If you have read Stephen King’s short story upon which this 2010 straight-to-video release is based, this film is probably best avoided. Your time might be better spent, in fact, rereading the King story or listening to the audio version — splendidly narrated by Rob Lowe. I suspect those who haven’t read or listened to King’s story will likely enjoy “Dolan’s Cadillac” more, but only marginally so.
“Dolan’s Cadillac” isn’t the worst King adaptation — there have been far too many terrible ones for that — but although the film has its merits, it suffers from underdeveloped characters, poor performances and a curious under-reliance on the source material. Even so, the biggest problem, as I see it, with “Dolan’s Cadillac” is the source material itself. Although quite entertaining, this story doesn’t readily translate to film.
That’s largely uncharacteristic for King’s work — or maybe not, considering the numerous bad films from that work — but it likely explains why “Dolan’s Cadillac” lingered in production purgatory for almost 10 years. Sylvester Stallone, Kevin Bacon, Freddie Prinze Jr. and Gabriel Byrne all were attached to this project at various development points. None appear in the final film, and we’re left instead with a lackluster lead performance by Wes Bentley (“Ghost Rider”) and a mostly serviceable performance by Christian Slater.
Bentley plays Tom Robinson, a mild-mannered school teacher living a happy life with wife Elizabeth (Emmanuelle Vaugier). The film spends, roughly, its first 20 minutes developing the relationship between Robinson and Elizabeth, using a handful of scenes not found in the short story to convey the couple’s love and happiness. Regardless, by the time Elizabeth meets her inevitable demise at the hands of notorious gangster Jimmy Dolan (Slater), there’s been little discernible chemistry between Bentley and Vaugier. Our reaction to Elizabeth ’s death is much like Bentley’s overall performance: apathetic.
Elizabeth, it seems, happened upon the site of a human trafficking deal conducted by Dolan along an empty stretch of desert. The deal goes bad, though, and Elizabeth sees Dolan commit several murders, for which, after escaping, she agrees to testify. Big mistake. Before Elizabeth makes it to court, Dolan wires her car with C4, leaving Robinson, we’re meant to believe, an empty shell of a widow, bent on revenge. Most of these events are glossed over by King’s first-person narrator in the short story; their clumsy screen interpretation leaves the impression that King made the right choice in that, thereby keeping the narrative lean, efficient and focused.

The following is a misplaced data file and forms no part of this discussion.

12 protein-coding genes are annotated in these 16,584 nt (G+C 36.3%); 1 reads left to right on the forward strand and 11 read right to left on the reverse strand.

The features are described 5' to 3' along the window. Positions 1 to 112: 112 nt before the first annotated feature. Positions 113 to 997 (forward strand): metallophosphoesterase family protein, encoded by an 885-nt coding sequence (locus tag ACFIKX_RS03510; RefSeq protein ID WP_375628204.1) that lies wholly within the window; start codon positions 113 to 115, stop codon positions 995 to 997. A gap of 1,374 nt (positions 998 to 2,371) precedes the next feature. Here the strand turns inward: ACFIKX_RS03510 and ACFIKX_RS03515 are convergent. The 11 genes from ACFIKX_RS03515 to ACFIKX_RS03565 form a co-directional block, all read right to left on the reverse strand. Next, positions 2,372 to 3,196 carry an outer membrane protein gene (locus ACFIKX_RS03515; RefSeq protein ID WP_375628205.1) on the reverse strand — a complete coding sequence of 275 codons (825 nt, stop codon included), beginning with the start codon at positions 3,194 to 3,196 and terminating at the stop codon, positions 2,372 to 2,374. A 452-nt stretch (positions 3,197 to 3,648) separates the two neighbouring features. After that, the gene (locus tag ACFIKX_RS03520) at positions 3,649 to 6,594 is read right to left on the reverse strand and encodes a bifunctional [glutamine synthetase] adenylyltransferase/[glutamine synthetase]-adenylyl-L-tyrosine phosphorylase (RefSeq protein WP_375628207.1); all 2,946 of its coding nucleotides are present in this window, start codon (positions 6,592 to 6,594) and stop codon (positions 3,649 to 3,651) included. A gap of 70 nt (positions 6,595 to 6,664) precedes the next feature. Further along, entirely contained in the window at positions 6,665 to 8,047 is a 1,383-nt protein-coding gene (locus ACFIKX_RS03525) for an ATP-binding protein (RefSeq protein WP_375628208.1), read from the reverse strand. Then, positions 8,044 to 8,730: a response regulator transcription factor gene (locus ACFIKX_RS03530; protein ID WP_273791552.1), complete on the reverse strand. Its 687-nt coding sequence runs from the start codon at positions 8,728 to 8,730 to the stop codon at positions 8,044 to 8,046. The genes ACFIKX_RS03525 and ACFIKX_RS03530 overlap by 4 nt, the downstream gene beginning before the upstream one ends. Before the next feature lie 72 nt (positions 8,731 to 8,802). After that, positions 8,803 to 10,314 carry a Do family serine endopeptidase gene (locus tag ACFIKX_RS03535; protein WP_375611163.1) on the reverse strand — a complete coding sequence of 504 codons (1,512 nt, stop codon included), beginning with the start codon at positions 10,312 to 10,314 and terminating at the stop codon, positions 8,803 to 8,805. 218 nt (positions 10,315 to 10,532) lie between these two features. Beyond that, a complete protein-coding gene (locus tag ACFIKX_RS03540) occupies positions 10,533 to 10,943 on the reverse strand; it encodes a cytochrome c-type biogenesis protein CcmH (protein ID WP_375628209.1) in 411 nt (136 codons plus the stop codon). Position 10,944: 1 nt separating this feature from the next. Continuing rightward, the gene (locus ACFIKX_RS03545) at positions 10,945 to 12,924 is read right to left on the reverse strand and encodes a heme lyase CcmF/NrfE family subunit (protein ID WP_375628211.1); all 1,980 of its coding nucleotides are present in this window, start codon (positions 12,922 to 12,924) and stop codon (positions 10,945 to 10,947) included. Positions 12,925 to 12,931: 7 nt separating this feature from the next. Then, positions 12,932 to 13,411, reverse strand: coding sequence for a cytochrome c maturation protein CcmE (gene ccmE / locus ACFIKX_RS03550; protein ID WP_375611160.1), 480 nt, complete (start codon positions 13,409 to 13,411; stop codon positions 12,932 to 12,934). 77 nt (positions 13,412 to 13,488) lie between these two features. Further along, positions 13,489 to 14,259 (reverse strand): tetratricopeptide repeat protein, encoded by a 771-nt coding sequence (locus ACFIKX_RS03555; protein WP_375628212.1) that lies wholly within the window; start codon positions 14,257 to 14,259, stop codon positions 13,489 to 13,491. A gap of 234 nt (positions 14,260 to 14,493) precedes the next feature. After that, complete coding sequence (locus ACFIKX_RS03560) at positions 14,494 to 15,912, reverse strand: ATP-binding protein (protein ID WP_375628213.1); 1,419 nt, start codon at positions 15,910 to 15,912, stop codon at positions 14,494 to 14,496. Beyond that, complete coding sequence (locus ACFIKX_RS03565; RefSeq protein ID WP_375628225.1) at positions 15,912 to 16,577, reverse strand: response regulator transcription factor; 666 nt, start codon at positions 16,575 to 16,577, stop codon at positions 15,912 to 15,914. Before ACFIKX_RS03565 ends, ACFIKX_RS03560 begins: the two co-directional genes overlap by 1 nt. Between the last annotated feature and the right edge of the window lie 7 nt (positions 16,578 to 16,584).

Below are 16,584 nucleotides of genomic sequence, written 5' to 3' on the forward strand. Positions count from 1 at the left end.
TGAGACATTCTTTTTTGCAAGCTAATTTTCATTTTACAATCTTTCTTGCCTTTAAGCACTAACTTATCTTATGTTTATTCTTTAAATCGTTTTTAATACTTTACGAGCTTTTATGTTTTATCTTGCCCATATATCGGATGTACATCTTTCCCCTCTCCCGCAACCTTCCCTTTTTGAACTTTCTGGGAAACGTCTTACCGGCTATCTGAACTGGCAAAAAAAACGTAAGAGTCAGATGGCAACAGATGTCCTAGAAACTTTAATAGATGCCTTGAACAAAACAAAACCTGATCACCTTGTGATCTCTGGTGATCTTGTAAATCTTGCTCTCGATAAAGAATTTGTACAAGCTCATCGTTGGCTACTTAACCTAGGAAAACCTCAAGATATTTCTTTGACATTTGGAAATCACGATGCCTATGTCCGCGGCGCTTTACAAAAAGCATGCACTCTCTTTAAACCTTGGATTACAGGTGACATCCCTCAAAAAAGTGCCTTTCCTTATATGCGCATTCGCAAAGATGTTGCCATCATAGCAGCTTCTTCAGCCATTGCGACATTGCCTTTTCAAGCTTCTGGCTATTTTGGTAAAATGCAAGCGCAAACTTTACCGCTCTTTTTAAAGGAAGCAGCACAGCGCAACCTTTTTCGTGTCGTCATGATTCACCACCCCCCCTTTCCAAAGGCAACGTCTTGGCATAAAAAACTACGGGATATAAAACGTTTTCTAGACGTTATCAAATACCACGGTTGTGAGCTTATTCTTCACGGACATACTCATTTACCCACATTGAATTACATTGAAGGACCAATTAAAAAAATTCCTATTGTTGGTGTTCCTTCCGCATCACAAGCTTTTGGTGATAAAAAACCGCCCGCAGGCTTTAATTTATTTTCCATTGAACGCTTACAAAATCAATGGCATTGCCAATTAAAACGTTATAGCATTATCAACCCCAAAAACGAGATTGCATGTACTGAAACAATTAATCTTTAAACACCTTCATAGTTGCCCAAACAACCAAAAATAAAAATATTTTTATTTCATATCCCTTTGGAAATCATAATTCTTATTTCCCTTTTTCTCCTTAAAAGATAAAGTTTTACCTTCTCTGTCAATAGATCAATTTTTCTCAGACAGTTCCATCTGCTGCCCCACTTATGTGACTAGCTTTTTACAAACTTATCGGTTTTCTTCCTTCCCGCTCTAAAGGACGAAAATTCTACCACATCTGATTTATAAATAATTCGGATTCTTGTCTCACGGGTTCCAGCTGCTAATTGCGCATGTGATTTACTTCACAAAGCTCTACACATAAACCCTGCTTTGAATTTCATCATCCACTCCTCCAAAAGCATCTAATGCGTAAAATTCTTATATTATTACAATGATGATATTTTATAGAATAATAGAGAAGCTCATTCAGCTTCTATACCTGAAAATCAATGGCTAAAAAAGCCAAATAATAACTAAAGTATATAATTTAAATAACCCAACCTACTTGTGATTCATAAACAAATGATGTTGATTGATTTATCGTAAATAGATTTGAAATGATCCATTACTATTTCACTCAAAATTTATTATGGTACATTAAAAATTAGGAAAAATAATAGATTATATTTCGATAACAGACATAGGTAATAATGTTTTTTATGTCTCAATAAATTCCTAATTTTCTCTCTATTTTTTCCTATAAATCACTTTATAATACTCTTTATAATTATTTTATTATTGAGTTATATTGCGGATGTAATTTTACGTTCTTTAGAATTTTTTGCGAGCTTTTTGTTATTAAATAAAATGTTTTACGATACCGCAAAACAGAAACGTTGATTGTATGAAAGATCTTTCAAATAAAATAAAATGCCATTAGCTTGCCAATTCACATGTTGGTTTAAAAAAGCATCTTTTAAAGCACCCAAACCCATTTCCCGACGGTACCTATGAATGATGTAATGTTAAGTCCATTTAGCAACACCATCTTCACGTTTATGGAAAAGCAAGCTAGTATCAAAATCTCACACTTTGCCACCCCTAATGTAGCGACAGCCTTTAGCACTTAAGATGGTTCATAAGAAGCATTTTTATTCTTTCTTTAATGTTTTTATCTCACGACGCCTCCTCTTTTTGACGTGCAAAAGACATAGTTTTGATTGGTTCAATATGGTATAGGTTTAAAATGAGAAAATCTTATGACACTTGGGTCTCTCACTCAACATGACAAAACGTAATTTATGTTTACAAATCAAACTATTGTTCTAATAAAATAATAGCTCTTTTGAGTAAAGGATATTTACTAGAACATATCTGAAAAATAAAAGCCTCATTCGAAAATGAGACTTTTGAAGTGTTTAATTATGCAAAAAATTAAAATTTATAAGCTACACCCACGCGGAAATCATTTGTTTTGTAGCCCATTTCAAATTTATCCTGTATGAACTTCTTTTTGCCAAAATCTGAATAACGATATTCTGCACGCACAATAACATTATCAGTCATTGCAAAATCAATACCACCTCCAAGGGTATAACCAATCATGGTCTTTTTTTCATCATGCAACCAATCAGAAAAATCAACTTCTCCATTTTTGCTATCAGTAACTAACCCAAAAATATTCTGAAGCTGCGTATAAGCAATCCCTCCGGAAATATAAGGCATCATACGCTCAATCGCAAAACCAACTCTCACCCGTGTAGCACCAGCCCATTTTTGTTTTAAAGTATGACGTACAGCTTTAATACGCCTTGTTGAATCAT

After a couple of bumbling, half-hearted attempts at vengeance, that, at one point, brings Robinson face-to-face with Dolan (another scene not included in the short story), Robinson decides to bide his time. He spends years mapping Dolan’s movements and finally settles on an intricate, finally-tuned scheme of vengeance. That scheme involves turning Dolan’s seemingly impenetrable, tank-like Cadillac into a coffin and permanently burying it — with Dolan inside — beneath an under-construction roadway. It’s a clever, retro-style plot that borrows from and modernizes Poe’s “The Cask of the Amontillado.”
Unfortunately, although the film is decently paced and mostly holds the attention, Bentley’s performance is lifeless. There’s no discernible change between the Robinson at the film’s beginning and the one who spends hours burying “Dolan’s Cadillac” — all while taunting the uninjured, terrified gangster inside. It’s a performance meant, perhaps, to convey hauntedness and obsession that merely leaves the character bland, unrelatable and not very likeable.
Slater, on the other hand, is interesting to watch in almost every scene he occupies. Even he stumbles near the end, though; the more terrified and panicked Dolan becomes from within his motorized, fuel-injected coffin, the less believable Slater becomes. And the film’s glaring failure to tap into and fully exploit the inherit claustrophobia of being buried alive inside a Cadillac SUV falls solely on the filmmakers. Maybe I’m not sufficiently claustrophobic, but I found myself, curiously, more focused on whether Slater’s intense screaming could actually damage his voice; by the film’s conclusion, he’s notably hoarse.
The supporting players here are far worse than either of the leads. Supporting characters that are colorful and engaging on the page, become cartoonish caricatures, spouting wince-inducing dialogue. It’s difficult to tell, in fact, if the actors spewing that dialogue are as inept as the script itself.
I suspect that “Dolan’s Cadillac” could have have been improved had director Jeff Beesley directly incorporated more of King’s first-person narration instead of rewriting much of it into additional scenes. Instead, Bentley’s voiceovers, though modestly engaging, are few and far between, leaving the film feeling vaguely fragmented, as if Beesley couldn’t decide what to leave in and what to reinterpret. The film leaves a distinct impression that Bentley recorded far more voiceover material than what actually made the final cut.
All things considered, if you live nearby a Redbox kiosk, “Dolan’s Cadillac” is worth the $1 price of a single-night’s rental. Don’t be late in returning it, though. Any price greater than $1 for this film is nothing less than a rip off.
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